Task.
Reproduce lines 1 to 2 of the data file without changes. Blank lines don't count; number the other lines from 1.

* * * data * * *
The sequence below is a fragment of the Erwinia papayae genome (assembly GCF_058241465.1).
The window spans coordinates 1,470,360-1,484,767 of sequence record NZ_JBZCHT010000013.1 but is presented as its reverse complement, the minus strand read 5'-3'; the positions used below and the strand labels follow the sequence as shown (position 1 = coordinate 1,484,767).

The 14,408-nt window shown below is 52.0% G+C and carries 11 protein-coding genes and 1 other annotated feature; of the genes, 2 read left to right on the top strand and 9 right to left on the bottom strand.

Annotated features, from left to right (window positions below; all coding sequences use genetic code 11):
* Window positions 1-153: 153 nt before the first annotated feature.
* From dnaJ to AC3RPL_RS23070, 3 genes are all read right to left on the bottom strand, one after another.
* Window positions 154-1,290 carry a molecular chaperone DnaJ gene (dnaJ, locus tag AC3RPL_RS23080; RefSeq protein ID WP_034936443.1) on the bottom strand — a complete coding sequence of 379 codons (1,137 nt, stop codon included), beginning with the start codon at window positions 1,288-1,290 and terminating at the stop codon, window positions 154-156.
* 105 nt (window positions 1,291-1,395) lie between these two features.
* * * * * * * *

The sequence below is a fragment of the Erwinia papayae genome (assembly GCF_058241465.1).
The window spans coordinates 1,470,360-1,484,767 of sequence record NZ_JBZCHT010000013.1 but is presented as its reverse complement, the minus strand read 5'-3'; the positions used below and the strand labels follow the sequence as shown (position 1 = coordinate 1,484,767).